Height Minimal risk Moderate risk (BMI under (BMI 25– 25) 29.9) Overweight

High (BMI above) Obese

4'10"

118 lbs. or less

119–142 lbs.

143 lbs. or more

4'11"

123 or less

124–147

148 or more

5'0

127 or less

128–152

153 or more

5'1"

131 or less

132–157

158 or more

5'2'

135 or less

136–163

164 or more

5'3"

140 or less

141–168

169 or more

5'4"

144 or less

145–173

174 or more

5'5"

149 or less

150–179

180 or more

5'6"

154 or less

155–185

186 or more

5'7"

158 or less

159–190

191 or more

5'8"

163 or less

164–196

197 or more

5'9"

168 or less

169–202

203 or more

5'10"

173 or less

174–208

209 or more

5'11"

178 or less

179–214

215 or more

6'0"

183 or less

184–220

221 or more

6'1"

188 or less

189–226

227 or more

6'2"

193 or less

194–232

233 or more

6'3"

199 or less

200–239

240 or more

6'4"

204 or less

205–245

246 or more

30

risk and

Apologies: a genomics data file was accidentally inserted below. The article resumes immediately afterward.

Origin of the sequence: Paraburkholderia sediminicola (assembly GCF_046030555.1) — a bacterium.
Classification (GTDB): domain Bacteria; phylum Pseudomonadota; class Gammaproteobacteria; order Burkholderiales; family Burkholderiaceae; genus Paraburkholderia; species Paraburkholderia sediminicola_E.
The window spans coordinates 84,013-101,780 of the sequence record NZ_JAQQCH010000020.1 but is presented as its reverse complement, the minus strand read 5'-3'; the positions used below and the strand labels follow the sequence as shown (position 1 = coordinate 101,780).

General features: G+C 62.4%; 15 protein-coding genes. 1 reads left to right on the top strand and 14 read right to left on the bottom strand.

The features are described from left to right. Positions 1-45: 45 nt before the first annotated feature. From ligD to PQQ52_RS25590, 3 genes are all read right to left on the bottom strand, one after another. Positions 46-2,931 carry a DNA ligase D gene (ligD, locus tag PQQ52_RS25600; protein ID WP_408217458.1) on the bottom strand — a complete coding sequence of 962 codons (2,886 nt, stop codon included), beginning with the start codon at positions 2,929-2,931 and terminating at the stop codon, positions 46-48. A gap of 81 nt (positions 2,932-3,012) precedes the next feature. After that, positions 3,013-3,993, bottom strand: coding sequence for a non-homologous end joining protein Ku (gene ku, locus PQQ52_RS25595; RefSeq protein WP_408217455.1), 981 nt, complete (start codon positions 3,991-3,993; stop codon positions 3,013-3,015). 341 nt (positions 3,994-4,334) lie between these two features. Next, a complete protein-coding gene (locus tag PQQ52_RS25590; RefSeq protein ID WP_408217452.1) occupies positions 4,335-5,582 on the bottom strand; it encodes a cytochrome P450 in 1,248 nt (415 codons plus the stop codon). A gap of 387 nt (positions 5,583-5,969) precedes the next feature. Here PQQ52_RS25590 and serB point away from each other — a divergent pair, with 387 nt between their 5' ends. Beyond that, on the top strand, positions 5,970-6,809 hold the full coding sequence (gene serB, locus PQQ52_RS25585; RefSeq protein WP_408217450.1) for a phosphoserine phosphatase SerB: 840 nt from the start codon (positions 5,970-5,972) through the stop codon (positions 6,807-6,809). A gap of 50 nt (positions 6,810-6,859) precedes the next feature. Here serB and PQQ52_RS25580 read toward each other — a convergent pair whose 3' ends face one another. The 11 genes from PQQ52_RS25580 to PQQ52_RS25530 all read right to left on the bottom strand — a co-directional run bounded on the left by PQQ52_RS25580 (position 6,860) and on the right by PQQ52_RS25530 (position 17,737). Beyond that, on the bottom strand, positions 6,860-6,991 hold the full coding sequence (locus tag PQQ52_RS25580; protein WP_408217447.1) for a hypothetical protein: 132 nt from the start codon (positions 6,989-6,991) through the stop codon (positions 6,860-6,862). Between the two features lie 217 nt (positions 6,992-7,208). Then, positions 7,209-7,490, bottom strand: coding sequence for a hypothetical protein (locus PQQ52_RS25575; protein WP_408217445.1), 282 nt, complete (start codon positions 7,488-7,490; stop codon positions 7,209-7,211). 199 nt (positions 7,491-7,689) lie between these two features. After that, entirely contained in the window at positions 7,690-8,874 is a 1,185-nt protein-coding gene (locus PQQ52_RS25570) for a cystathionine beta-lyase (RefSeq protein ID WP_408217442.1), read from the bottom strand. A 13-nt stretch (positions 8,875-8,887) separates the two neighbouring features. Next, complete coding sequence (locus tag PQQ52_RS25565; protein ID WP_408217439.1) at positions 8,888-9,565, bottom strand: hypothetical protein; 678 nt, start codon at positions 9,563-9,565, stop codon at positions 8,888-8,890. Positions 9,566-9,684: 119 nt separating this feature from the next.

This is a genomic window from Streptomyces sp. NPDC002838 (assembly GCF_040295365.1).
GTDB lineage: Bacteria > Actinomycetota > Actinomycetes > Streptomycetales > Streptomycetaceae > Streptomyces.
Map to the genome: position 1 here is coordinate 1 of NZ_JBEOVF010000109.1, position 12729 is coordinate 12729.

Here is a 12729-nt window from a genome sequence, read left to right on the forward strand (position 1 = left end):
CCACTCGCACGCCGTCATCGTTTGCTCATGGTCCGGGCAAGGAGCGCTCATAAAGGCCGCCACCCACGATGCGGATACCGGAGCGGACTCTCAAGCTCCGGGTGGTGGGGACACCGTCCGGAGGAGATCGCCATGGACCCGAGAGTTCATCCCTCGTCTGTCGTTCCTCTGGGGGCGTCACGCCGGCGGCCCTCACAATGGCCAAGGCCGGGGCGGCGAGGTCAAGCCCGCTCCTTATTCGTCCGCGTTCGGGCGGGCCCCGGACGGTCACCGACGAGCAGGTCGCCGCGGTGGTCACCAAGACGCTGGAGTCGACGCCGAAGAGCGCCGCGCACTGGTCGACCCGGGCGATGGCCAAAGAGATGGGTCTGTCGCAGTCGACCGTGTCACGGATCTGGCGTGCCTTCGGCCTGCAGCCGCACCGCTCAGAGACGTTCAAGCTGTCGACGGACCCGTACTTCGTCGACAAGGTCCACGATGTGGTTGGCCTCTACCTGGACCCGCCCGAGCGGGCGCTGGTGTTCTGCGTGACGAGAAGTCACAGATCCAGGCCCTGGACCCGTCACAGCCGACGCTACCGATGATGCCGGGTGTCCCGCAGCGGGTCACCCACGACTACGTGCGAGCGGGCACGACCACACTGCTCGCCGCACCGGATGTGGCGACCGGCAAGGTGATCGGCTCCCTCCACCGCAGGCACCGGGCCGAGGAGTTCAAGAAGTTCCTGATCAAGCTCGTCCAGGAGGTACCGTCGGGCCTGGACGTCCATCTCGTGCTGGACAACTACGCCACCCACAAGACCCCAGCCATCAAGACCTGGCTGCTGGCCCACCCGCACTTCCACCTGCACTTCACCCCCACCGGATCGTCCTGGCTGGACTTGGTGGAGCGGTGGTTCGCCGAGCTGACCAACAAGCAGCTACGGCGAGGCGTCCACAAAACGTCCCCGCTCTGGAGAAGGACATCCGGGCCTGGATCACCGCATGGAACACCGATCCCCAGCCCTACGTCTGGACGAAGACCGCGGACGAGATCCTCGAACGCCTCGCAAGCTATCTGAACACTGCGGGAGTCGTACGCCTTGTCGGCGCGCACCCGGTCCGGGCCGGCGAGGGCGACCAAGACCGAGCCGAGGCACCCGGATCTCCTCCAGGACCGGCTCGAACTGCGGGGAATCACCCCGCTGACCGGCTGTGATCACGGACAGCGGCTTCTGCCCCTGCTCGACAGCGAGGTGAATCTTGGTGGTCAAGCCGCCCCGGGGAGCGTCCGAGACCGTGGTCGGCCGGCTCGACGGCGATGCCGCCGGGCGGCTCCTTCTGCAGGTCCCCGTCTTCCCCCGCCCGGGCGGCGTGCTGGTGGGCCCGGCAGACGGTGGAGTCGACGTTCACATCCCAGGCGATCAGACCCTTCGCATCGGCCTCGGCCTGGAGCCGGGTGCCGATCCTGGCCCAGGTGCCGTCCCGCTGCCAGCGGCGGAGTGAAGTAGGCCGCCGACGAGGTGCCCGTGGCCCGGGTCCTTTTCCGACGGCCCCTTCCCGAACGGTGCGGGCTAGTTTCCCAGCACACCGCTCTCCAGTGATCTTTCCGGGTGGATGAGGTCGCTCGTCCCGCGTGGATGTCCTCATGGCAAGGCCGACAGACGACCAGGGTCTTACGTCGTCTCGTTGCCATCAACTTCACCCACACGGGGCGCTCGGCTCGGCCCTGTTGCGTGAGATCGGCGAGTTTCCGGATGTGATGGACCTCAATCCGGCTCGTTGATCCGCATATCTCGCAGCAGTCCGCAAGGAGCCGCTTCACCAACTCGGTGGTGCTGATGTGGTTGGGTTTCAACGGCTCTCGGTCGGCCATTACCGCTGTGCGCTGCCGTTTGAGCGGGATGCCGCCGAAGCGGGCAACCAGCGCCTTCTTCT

Other considerations: The body mass index is a general measure of body weight based on a person's weight and height. Though it does not actually measure the percentage of body fat, it is used to estimate a healthy body weight based on a person's height. Due to its ease of measurement and calculation, it is the most widely used diagnostic tool to identify weight problems within a population, usually whether individuals are underweight overweight or obese. Some argue that the error in the BMI is significant and so pervasive that it is not generally useful in evaluation of health. The medical establishment has generally acknowledged some shortcomings of BMI. Because the BMI is dependent only upon weight and height, it makes simplistic assumptions about distribution of muscle and bone mass, and thus may overestimate fat on those with more lean body mass (e.g. athletes) while underestimating fat on those with less lean body mass (e.g. the elderly). A further limitation relates to loss of height through aging. In this situation, BMI will increase without any corresponding increase in weight.